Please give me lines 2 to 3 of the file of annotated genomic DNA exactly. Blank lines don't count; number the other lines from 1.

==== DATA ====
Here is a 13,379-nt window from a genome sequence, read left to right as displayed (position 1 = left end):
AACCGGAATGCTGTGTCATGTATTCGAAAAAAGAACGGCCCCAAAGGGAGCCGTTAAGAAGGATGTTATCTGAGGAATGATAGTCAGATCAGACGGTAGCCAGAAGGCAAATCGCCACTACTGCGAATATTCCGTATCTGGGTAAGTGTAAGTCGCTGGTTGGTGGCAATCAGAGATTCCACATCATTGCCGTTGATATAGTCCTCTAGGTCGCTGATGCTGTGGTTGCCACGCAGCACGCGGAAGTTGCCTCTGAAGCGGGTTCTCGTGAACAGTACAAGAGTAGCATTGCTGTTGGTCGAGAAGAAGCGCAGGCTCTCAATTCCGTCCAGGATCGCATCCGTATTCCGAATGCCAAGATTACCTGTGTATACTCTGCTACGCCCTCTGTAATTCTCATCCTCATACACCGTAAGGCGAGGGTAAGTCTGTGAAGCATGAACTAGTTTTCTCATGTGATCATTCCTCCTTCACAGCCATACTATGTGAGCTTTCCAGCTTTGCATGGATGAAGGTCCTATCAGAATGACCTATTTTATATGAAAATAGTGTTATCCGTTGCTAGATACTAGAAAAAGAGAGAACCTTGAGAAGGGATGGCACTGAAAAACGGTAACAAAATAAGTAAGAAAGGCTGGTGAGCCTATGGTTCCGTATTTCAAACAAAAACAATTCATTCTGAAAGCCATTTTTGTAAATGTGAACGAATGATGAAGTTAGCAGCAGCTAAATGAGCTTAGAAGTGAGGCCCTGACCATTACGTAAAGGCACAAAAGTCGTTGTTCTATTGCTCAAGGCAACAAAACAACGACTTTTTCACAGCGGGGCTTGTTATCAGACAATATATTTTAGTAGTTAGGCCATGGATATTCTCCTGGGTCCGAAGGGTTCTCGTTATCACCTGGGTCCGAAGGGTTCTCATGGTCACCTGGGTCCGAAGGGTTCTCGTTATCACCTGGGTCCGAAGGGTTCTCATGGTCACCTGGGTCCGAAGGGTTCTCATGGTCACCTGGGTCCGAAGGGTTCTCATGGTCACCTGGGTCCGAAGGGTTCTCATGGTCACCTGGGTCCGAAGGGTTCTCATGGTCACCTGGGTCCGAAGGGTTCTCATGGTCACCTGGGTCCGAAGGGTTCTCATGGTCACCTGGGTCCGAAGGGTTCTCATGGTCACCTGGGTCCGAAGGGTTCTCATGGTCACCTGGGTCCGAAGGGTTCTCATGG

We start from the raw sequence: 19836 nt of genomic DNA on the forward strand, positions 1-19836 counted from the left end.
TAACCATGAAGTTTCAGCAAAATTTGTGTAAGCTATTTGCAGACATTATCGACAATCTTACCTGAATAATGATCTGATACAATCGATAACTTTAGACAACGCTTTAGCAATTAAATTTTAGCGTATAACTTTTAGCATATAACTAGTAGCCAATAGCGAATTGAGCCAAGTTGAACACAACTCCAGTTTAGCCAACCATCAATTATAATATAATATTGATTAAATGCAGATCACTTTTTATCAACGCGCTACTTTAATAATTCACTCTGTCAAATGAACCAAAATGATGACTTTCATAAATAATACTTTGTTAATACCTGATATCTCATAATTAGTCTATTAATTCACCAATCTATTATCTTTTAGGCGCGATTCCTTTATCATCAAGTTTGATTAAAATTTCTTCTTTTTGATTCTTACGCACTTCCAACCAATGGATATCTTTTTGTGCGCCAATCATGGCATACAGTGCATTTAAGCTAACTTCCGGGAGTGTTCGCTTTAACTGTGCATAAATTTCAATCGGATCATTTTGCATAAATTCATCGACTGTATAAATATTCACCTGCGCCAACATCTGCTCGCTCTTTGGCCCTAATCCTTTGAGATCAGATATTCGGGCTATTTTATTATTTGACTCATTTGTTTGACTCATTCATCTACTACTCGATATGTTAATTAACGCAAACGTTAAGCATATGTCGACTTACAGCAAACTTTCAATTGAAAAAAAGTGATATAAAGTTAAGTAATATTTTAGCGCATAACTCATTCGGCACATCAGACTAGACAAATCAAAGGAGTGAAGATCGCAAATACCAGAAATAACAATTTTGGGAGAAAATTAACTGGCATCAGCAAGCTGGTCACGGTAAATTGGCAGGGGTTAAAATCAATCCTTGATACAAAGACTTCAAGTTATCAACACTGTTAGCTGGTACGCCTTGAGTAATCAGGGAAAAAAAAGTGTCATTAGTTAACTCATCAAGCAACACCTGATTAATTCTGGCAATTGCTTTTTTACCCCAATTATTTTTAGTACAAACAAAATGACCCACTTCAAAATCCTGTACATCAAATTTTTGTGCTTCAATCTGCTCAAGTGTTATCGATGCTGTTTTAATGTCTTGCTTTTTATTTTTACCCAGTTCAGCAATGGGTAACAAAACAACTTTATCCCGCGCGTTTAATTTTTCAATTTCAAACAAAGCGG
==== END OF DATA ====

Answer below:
AACCGGAATGCTGTGTCATGTATTCGAAAAAAGAACGGCCCCAAAGGGAGCCGTTAAGAAGGATGTTATCTGAGGAATGATAGTCAGATCAGACGGTAGCCAGAAGGCAAATCGCCACTACTGCGAATATTCCGTATCTGGGTAAGTGTAAGTCGCTGGTTGGTGGCAATCAGAGATTCCACATCATTGCCGTTGATATAGTCCTCTAGGTCGCTGATGCTGTGGTTGCCACGCAGCACGCGGAAGTTGCCTCTGAAGCGGGTTCTCGTGAACAGTACAAGAGTAGCATTGCTGTTGGTCGAGAAGAAGCGCAGGCTCTCAATTCCGTCCAGGATCGCATCCGTATTCCGAATGCCAAGATTACCTGTGTATACTCTGCTACGCCCTCTGTAATTCTCATCCTCATACACCGTAAGGCGAGGGTAAGTCTGTGAAGCATGAACTAGTTTTCTCATGTGATCATTCCTCCTTCACAGCCATACTATGTGAGCTTTCCAGCTTTGCATGGATGAAGGTCCTATCAGAATGACCTATTTTATATGAAAATAGTGTTATCCGTTGCTAGATACTAGAAAAAGAGAGAACCTTGAGAAGGGATGGCACTGAAAAACGGTAACAAAATAAGTAAGAAAGGCTGGTGAGCCTATGGTTCCGTATTTCAAACAAAAACAATTCATTCTGAAAGCCATTTTTGTAAATGTGAACGAATGATGAAGTTAGCAGCAGCTAAATGAGCTTAGAAGTGAGGCCCTGACCATTACGTAAAGGCACAAAAGTCGTTGTTCTATTGCTCAAGGCAACAAAACAACGACTTTTTCACAGCGGGGCTTGTTATCAGACAATATATTTTAGTAGTTAGGCCATGGATATTCTCCTGGGTCCGAAGGGTTCTCGTTATCACCTGGGTCCGAAGGGTTCTCATGGTCACCTGGGTCCGAAGGGTTCTCGTTATCACCTGGGTCCGAAGGGTTCTCATGGTCACCTGGGTCCGAAGGGTTCTCATGGTCACCTGGGTCCGAAGGGTTCTCATGGTCACCTGGGTCCGAAGGGTTCTCATGGTCACCTGGGTCCGAAGGGTTCTCATGGTCACCTGGGTCCGAAGGGTTCTCATGGTCACCTGGGTCCGAAGGGTTCTCATGGTCACCTGGGTCCGAAGGGTTCTCATGGTCACCTGGGTCCGAAGGGTTCTCATGGTCACCTGGGTCCGAAGGGTTCTCATGG

We start from the raw sequence: 19836 nt of genomic DNA on the forward strand, positions 1-19836 counted from the left end.